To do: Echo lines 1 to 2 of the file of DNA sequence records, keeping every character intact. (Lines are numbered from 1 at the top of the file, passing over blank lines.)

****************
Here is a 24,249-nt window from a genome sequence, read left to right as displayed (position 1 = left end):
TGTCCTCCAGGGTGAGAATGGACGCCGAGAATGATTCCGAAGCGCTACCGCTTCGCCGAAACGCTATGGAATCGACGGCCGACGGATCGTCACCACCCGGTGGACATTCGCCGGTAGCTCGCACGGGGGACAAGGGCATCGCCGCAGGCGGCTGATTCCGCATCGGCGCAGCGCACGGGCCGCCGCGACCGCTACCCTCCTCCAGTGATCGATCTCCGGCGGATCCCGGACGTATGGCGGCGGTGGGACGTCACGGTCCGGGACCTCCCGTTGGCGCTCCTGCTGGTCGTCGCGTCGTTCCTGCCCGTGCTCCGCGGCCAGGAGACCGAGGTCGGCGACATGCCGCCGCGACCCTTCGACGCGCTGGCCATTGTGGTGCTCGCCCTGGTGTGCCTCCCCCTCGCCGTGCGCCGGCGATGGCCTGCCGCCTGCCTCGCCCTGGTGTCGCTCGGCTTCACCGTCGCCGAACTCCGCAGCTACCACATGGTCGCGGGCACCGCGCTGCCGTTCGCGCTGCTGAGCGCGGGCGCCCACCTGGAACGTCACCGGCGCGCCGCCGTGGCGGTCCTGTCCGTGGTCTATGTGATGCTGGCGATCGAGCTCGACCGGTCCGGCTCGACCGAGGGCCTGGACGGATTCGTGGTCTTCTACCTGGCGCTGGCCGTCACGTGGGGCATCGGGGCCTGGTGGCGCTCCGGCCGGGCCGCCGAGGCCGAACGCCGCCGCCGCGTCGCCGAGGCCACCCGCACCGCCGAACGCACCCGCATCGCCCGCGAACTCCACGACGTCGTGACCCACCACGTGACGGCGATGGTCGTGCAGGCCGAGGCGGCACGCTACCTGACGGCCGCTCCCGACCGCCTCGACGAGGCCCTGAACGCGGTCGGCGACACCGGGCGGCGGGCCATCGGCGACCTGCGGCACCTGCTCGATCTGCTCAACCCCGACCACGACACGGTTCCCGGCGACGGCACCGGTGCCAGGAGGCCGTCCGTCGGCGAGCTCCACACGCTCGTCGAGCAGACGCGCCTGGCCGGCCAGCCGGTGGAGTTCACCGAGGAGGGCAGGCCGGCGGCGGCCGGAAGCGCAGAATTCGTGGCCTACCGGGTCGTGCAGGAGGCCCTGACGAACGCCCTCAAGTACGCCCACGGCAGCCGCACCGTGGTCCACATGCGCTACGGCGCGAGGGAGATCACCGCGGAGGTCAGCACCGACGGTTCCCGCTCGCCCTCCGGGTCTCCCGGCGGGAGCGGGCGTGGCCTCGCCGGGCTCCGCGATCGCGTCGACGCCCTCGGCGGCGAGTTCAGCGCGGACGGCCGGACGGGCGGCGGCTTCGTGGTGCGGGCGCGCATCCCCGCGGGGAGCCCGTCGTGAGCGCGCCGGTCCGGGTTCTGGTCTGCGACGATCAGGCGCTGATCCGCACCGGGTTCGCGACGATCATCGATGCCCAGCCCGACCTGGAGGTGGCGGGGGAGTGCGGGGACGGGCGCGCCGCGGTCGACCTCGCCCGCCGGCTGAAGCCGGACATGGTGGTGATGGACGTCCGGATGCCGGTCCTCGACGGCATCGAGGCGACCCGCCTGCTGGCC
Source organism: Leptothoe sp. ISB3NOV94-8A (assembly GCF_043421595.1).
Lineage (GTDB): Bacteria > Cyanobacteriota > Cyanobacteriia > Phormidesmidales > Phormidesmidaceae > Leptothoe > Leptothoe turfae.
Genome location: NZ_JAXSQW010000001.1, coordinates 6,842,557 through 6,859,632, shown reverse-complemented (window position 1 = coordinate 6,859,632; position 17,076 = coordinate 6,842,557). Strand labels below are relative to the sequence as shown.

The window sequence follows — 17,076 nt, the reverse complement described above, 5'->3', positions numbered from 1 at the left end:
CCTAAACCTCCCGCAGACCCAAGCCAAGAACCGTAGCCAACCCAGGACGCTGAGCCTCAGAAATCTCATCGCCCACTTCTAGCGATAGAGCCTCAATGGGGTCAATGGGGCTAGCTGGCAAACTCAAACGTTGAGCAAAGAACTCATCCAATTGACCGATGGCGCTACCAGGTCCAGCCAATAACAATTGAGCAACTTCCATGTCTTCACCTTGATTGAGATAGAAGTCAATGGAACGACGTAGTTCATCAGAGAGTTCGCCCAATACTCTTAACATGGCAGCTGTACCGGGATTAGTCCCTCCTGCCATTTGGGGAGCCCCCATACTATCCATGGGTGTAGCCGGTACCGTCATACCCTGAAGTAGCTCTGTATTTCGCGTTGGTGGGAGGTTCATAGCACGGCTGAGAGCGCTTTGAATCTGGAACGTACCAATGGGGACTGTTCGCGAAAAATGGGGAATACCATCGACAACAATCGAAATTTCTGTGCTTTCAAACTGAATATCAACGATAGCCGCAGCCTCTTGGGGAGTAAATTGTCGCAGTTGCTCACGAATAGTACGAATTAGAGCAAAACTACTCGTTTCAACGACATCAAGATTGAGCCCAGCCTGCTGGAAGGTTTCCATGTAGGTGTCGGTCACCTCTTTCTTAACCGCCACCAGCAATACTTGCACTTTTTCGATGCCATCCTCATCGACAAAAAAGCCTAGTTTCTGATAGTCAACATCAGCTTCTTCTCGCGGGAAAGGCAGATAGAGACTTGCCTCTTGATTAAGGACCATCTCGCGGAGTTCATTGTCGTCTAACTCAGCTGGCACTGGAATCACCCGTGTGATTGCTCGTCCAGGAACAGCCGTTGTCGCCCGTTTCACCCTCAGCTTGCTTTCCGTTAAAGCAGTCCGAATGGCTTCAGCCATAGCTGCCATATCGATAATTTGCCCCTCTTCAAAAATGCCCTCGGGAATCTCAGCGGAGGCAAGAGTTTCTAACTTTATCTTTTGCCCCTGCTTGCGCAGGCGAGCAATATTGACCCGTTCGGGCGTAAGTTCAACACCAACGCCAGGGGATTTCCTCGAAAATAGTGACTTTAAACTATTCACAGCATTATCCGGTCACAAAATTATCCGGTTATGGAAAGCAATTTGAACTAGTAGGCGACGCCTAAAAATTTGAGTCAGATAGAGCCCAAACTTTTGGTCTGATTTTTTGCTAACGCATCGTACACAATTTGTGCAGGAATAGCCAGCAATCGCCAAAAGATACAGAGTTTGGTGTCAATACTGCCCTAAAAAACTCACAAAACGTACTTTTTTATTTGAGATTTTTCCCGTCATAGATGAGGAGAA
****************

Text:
Here is a 24,249-nt window from a genome sequence, read left to right as displayed (position 1 = left end):
TGTCCTCCAGGGTGAGAATGGACGCCGAGAATGATTCCGAAGCGCTACCGCTTCGCCGAAACGCTATGGAATCGACGGCCGACGGATCGTCACCACCCGGTGGACATTCGCCGGTAGCTCGCACGGGGGACAAGGGCATCGCCGCAGGCGGCTGATTCCGCATCGGCGCAGCGCACGGGCCGCCGCGACCGCTACCCTCCTCCAGTGATCGATCTCCGGCGGATCCCGGACGTATGGCGGCGGTGGGACGTCACGGTCCGGGACCTCCCGTTGGCGCTCCTGCTGGTCGTCGCGTCGTTCCTGCCCGTGCTCCGCGGCCAGGAGACCGAGGTCGGCGACATGCCGCCGCGACCCTTCGACGCGCTGGCCATTGTGGTGCTCGCCCTGGTGTGCCTCCCCCTCGCCGTGCGCCGGCGATGGCCTGCCGCCTGCCTCGCCCTGGTGTCGCTCGGCTTCACCGTCGCCGAACTCCGCAGCTACCACATGGTCGCGGGCACCGCGCTGCCGTTCGCGCTGCTGAGCGCGGGCGCCCACCTGGAACGTCACCGGCGCGCCGCCGTGGCGGTCCTGTCCGTGGTCTATGTGATGCTGGCGATCGAGCTCGACCGGTCCGGCTCGACCGAGGGCCTGGACGGATTCGTGGTCTTCTACCTGGCGCTGGCCGTCACGTGGGGCATCGGGGCCTGGTGGCGCTCCGGCCGGGCCGCCGAGGCCGAACGCCGCCGCCGCGTCGCCGAGGCCACCCGCACCGCCGAACGCACCCGCATCGCCCGCGAACTCCACGACGTCGTGACCCACCACGTGACGGCGATGGTCGTGCAGGCCGAGGCGGCACGCTACCTGACGGCCGCTCCCGACCGCCTCGACGAGGCCCTGAACGCGGTCGGCGACACCGGGCGGCGGGCCATCGGCGACCTGCGGCACCTGCTCGATCTGCTCAACCCCGACCACGACACGGTTCCCGGCGACGGCACCGGTGCCAGGAGGCCGTCCGTCGGCGAGCTCCACACGCTCGTCGAGCAGACGCGCCTGGCCGGCCAGCCGGTGGAGTTCACCGAGGAGGGCAGGCCGGCGGCGGCCGGAAGCGCAGAATTCGTGGCCTACCGGGTCGTGCAGGAGGCCCTGACGAACGCCCTCAAGTACGCCCACGGCAGCCGCACCGTGGTCCACATGCGCTACGGCGCGAGGGAGATCACCGCGGAGGTCAGCACCGACGGTTCCCGCTCGCCCTCCGGGTCTCCCGGCGGGAGCGGGCGTGGCCTCGCCGGGCTCCGCGATCGCGTCGACGCCCTCGGCGGCGAGTTCAGCGCGGACGGCCGGACGGGCGGCGGCTTCGTGGTGCGGGCGCGCATCCCCGCGGGGAGCCCGTCGTGAGCGCGCCGGTCCGGGTTCTGGTCTGCGACGATCAGGCGCTGATCCGCACCGGGTTCGCGACGATCATCGATGCCCAGCCCGACCTGGAGGTGGCGGGGGAGTGCGGGGACGGGCGCGCCGCGGTCGACCTCGCCCGCCGGCTGAAGCCGGACATGGTGGTGATGGACGTCCGGATGCCGGTCCTCGACGGCATCGAGGCGACCCGCCTGCTGGCC